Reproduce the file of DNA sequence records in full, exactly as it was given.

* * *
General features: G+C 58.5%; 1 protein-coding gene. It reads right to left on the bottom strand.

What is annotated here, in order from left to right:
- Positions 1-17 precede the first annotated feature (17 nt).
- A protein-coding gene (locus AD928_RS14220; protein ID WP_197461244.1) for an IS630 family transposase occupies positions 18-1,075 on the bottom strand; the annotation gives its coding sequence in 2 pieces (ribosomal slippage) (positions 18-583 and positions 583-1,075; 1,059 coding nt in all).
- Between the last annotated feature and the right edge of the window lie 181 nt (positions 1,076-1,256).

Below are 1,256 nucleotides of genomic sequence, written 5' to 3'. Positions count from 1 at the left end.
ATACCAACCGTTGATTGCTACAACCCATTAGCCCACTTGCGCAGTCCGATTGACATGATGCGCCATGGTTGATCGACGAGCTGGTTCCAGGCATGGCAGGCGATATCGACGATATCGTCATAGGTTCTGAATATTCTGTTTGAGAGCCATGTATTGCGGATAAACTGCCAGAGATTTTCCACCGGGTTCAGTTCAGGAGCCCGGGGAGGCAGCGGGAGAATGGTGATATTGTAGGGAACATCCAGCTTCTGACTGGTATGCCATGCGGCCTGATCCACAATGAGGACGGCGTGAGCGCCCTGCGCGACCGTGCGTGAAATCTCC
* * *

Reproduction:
General features: G+C 58.5%; 1 protein-coding gene. It reads right to left on the bottom strand.

What is annotated here, in order from left to right:
- Positions 1-17 precede the first annotated feature (17 nt).
- A protein-coding gene (locus AD928_RS14220; protein ID WP_197461244.1) for an IS630 family transposase occupies positions 18-1,075 on the bottom strand; the annotation gives its coding sequence in 2 pieces (ribosomal slippage) (positions 18-583 and positions 583-1,075; 1,059 coding nt in all).
- Between the last annotated feature and the right edge of the window lie 181 nt (positions 1,076-1,256).

Below are 1,256 nucleotides of genomic sequence, written 5' to 3'. Positions count from 1 at the left end.
ATACCAACCGTTGATTGCTACAACCCATTAGCCCACTTGCGCAGTCCGATTGACATGATGCGCCATGGTTGATCGACGAGCTGGTTCCAGGCATGGCAGGCGATATCGACGATATCGTCATAGGTTCTGAATATTCTGTTTGAGAGCCATGTATTGCGGATAAACTGCCAGAGATTTTCCACCGGGTTCAGTTCAGGAGCCCGGGGAGGCAGCGGGAGAATGGTGATATTGTAGGGAACATCCAGCTTCTGACTGGTATGCCATGCGGCCTGATCCACAATGAGGACGGCGTGAGCGCCCTGCGCGACCGTGCGTGAAATCTCC